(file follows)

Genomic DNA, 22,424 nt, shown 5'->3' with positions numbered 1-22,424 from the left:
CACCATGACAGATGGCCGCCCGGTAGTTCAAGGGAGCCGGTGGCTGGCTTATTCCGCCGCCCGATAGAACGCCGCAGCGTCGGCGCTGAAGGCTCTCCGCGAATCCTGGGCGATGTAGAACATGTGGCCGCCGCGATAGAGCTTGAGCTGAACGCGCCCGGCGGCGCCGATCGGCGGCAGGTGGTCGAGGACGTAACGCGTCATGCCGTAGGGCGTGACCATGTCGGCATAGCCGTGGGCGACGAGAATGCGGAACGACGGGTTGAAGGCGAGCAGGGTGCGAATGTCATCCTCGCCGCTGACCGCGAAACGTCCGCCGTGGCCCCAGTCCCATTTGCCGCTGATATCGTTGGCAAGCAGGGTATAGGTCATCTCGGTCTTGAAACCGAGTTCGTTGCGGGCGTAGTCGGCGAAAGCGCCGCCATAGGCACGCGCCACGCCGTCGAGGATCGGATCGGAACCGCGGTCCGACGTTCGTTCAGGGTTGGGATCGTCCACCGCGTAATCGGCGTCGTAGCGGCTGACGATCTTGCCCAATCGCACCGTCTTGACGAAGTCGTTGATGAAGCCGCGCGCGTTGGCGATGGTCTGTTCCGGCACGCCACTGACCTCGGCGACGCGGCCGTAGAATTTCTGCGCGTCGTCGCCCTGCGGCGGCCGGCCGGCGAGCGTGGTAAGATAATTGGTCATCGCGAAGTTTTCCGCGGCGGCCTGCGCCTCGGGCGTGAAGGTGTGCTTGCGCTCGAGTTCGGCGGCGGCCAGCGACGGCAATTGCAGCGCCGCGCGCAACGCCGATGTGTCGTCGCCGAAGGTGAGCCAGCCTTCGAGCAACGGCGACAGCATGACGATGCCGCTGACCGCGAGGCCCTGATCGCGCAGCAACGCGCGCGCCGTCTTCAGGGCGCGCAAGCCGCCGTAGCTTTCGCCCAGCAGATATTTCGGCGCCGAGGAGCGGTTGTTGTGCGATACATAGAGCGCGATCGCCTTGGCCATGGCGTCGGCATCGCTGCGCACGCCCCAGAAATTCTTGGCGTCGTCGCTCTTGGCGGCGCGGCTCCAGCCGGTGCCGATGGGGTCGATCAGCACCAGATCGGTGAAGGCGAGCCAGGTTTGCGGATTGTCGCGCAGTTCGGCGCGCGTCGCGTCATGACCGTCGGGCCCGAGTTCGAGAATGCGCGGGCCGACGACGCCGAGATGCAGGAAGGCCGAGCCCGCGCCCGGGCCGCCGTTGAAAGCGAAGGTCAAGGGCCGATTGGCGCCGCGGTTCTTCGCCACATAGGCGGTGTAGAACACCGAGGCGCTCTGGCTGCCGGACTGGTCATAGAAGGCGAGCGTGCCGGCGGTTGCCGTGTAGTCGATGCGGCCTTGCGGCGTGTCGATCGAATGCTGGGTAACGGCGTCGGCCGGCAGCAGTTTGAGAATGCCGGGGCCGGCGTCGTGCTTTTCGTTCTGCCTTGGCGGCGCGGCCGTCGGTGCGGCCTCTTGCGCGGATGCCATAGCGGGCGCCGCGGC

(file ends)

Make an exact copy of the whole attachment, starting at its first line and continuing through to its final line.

Genomic DNA, 22,424 nt, shown 5'->3' with positions numbered 1-22,424 from the left:
CACCATGACAGATGGCCGCCCGGTAGTTCAAGGGAGCCGGTGGCTGGCTTATTCCGCCGCCCGATAGAACGCCGCAGCGTCGGCGCTGAAGGCTCTCCGCGAATCCTGGGCGATGTAGAACATGTGGCCGCCGCGATAGAGCTTGAGCTGAACGCGCCCGGCGGCGCCGATCGGCGGCAGGTGGTCGAGGACGTAACGCGTCATGCCGTAGGGCGTGACCATGTCGGCATAGCCGTGGGCGACGAGAATGCGGAACGACGGGTTGAAGGCGAGCAGGGTGCGAATGTCATCCTCGCCGCTGACCGCGAAACGTCCGCCGTGGCCCCAGTCCCATTTGCCGCTGATATCGTTGGCAAGCAGGGTATAGGTCATCTCGGTCTTGAAACCGAGTTCGTTGCGGGCGTAGTCGGCGAAAGCGCCGCCATAGGCACGCGCCACGCCGTCGAGGATCGGATCGGAACCGCGGTCCGACGTTCGTTCAGGGTTGGGATCGTCCACCGCGTAATCGGCGTCGTAGCGGCTGACGATCTTGCCCAATCGCACCGTCTTGACGAAGTCGTTGATGAAGCCGCGCGCGTTGGCGATGGTCTGTTCCGGCACGCCACTGACCTCGGCGACGCGGCCGTAGAATTTCTGCGCGTCGTCGCCCTGCGGCGGCCGGCCGGCGAGCGTGGTAAGATAATTGGTCATCGCGAAGTTTTCCGCGGCGGCCTGCGCCTCGGGCGTGAAGGTGTGCTTGCGCTCGAGTTCGGCGGCGGCCAGCGACGGCAATTGCAGCGCCGCGCGCAACGCCGATGTGTCGTCGCCGAAGGTGAGCCAGCCTTCGAGCAACGGCGACAGCATGACGATGCCGCTGACCGCGAGGCCCTGATCGCGCAGCAACGCGCGCGCCGTCTTCAGGGCGCGCAAGCCGCCGTAGCTTTCGCCCAGCAGATATTTCGGCGCCGAGGAGCGGTTGTTGTGCGATACATAGAGCGCGATCGCCTTGGCCATGGCGTCGGCATCGCTGCGCACGCCCCAGAAATTCTTGGCGTCGTCGCTCTTGGCGGCGCGGCTCCAGCCGGTGCCGATGGGGTCGATCAGCACCAGATCGGTGAAGGCGAGCCAGGTTTGCGGATTGTCGCGCAGTTCGGCGCGCGTCGCGTCATGACCGTCGGGCCCGAGTTCGAGAATGCGCGGGCCGACGACGCCGAGATGCAGGAAGGCCGAGCCCGCGCCCGGGCCGCCGTTGAAAGCGAAGGTCAAGGGCCGATTGGCGCCGCGGTTCTTCGCCACATAGGCGGTGTAGAACACCGAGGCGCTCTGGCTGCCGGACTGGTCATAGAAGGCGAGCGTGCCGGCGGTTGCCGTGTAGTCGATGCGGCCTTGCGGCGTGTCGATCGAATGCTGGGTAACGGCGTCGGCCGGCAGCAGTTTGAGAATGCCGGGGCCGGCGTCGTGCTTTTCGTTCTGCCTTGGCGGCGCGGCCGTCGGTGCGGCCTCTTGCGCGGATGCCATAGCGGGCGCCGCGGC